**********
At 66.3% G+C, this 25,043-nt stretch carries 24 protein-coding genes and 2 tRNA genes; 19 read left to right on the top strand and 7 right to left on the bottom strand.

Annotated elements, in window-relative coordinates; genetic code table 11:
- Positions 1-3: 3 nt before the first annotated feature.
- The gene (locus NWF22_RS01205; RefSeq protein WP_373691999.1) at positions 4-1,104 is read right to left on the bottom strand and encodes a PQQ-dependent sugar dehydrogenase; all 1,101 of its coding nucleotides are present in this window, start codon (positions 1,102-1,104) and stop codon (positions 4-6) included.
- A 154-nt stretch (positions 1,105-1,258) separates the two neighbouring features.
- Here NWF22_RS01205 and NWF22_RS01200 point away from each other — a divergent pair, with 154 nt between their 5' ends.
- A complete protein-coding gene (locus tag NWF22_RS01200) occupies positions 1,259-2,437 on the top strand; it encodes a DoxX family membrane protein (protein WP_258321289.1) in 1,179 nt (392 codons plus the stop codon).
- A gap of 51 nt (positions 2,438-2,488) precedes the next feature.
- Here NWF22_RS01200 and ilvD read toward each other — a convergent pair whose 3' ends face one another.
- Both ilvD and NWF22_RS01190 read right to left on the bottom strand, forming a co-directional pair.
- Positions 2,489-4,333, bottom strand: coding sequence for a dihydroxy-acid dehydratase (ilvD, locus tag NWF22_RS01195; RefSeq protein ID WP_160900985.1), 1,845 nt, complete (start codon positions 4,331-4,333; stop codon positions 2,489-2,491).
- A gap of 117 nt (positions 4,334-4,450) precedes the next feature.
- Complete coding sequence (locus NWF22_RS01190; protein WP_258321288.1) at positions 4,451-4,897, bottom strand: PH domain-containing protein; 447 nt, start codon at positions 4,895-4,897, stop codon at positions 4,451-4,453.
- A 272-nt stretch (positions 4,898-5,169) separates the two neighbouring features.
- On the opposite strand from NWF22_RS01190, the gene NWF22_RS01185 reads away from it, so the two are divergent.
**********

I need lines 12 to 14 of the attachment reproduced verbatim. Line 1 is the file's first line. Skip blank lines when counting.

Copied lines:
- A gap of 117 nt (positions 4,334-4,450) precedes the next feature.
- Complete coding sequence (locus NWF22_RS01190; protein WP_258321288.1) at positions 4,451-4,897, bottom strand: PH domain-containing protein; 447 nt, start codon at positions 4,895-4,897, stop codon at positions 4,451-4,453.
- A 272-nt stretch (positions 4,898-5,169) separates the two neighbouring features.